On the carriage ride back to Cockspur Street, Summer rested her elegant new coiffure against the velvet squabs and fingered the tiny black patches stuck to her painted face. In twenty-four hours the world had been opened up and revealed to her. She had become an entirely different person and she had met her
victim.
Here was her one great chance to save Roseland and even the score with the rich for her life of poverty. She smiled into the darkness. If she went about things in the right way, she might even have some fun to boot—at Ruark Helford’s expense, of course.

Lil Richwood watched her beneath lowered lashes. She had been a total success tonight. Six men had made outright offers for her and four others had made overtures, but Lil wouldn’t have told her for a thousand pounds. There was no way she was going to introduce the beautiful, vibrant girl into the life. It was too tempting, too seductive, and before you came to your senses, it was too late. The name on everyone’s lips would be Lady Summer St. Catherine. She must get her back to Cornwall before she took those first tentative steps down the road to perdition.

S
ummer sat in the small breakfast room pensively sipping her chocolate. Guilt nagged at her for leaving Spider alone for so many days, but she reasoned that he was beginning to chafe at her mothering him and was probably delighted to be fending for himself, as a man.

Lil came in with sparkling eyes and Summer could tell she had news. “Darling, the most extraordinary thing! The King is sending Helford back to Cornwall.”

Summer’s quicksilver thoughts raced about to put this exciting information to advantage when Lil’s drawl dropped a bombshell.

“He’s been appointed magistrate of the whole of Cornwall to put a stop to smuggling.”

“Oh, no!” cried Summer, all her lovely prospects lying shattered at her feet and a small curl of fear threatening to knot inside her stomach. Again she saw clearly the dark, piercing eyes, the hard, dangerous mouth, and the risk and challenge he represented sent a shiver of excitement through her. She loved to sail too near the wind and knew in that moment she would hazard everything. Fortune favored the bold!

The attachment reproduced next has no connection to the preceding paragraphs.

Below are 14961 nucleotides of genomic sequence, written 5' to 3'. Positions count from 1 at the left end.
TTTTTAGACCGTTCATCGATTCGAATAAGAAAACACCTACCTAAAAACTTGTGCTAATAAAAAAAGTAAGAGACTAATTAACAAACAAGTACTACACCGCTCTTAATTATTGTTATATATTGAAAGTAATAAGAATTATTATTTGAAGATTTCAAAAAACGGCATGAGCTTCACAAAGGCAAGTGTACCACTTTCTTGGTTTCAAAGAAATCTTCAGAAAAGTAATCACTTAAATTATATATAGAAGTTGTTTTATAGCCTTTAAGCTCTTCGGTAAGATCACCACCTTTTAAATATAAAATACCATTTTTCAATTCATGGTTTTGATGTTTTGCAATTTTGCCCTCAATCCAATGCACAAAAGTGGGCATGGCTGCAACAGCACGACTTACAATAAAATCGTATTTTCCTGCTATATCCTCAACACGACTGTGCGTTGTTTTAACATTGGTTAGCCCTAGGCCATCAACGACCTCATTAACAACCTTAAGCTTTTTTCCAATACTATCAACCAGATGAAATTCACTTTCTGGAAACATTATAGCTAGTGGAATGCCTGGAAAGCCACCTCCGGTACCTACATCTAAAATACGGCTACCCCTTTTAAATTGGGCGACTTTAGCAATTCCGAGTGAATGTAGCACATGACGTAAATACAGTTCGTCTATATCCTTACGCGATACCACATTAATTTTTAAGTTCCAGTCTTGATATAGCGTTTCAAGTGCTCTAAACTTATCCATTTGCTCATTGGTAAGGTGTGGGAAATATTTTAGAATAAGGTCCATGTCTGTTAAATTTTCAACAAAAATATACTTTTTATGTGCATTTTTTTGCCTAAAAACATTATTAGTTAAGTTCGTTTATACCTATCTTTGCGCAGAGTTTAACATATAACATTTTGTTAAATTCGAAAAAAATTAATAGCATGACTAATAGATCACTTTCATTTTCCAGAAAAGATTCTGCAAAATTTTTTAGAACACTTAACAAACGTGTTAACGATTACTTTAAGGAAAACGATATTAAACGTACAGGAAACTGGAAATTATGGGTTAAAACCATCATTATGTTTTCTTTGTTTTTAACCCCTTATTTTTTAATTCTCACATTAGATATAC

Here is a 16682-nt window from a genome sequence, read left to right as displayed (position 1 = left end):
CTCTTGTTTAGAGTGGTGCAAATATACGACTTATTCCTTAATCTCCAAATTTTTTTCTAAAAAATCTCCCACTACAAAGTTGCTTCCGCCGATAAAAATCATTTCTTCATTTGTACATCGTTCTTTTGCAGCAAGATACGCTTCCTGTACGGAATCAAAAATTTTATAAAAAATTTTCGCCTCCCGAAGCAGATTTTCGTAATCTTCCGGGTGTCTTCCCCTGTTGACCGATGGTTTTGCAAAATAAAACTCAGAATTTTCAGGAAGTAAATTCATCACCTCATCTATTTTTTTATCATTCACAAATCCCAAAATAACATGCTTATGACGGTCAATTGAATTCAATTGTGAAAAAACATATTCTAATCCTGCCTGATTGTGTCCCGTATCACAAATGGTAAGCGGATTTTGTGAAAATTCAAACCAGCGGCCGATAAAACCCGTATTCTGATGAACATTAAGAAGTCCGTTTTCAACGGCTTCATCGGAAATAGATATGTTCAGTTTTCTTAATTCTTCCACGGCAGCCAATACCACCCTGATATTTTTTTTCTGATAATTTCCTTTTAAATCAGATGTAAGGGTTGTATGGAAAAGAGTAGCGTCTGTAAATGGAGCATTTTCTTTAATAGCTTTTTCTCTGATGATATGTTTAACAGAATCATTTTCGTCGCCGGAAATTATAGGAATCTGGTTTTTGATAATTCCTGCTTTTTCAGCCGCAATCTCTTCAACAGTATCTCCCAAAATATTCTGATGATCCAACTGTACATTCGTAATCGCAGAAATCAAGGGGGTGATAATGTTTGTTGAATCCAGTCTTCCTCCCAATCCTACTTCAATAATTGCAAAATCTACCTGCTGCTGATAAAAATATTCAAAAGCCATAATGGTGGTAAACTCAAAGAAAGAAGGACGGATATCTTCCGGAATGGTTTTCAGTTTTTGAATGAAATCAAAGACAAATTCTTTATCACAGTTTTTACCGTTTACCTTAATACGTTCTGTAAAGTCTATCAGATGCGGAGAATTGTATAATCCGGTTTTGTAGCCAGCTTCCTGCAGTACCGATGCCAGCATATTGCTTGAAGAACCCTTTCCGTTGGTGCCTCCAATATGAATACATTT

She saw her situation clearly, knew she was in danger of getting her fingers badly burned as she would constantly be between two fires, but the simple truth hit her.

She had chosen him.

She was going to get him.

It was fate.

She pushed the chocolate cup away, stood up decisively, and said, “Where can I go to meet him again?”

Lil made a moue with her lips. “It will be difficult if not impossible. The reason he wasn’t at Anna Maria Shrewsbury’s last evening was because he’s readying his ship. He’s leaving at the end of the week, so I don’t suppose he’ll be socializing at all.”

“Where is his ship?” asked Summer.

“In the Pool of London, of course. Oh no, darling, you can’t possibly go wandering about the docks,” insisted Auntie Lil. “There are limits to what a lady may do and still remain a lady. Perhaps we could get away with a discreet note asking him to call.”

Summer shook her head. “For God’s sake, Lil, I was on the docks in Plymouth and sailed to the docks of Portsmouth. How the devil do you think I got here? I’ll not wait about for discreet notes. I’ll go this morning.”

Lil took hold of both her hands and made her sit on the small satin-covered settee while she imparted some much-needed advice. “Listen to me, darling. You must make him think you are a lady. If he thinks you’re anything less, he will love you and leave you as casually as he would buy a jewel or a horse. You must accept nothing less than carte blanche.”

“I know that’s French, but I don’t know what it means exactly.”

“It means full powers of a mistress,” Lil explained.

Summer squeezed her hand. “Don’t be so serious. I promise I will accept nothing less.”

Lil sighed and relaxed her hold. “I’ll send the little maid with you, who brought your chocolate this morning.”

“Oh, no,” said Summer. “I want that older woman with a face like the back of a fishcart.”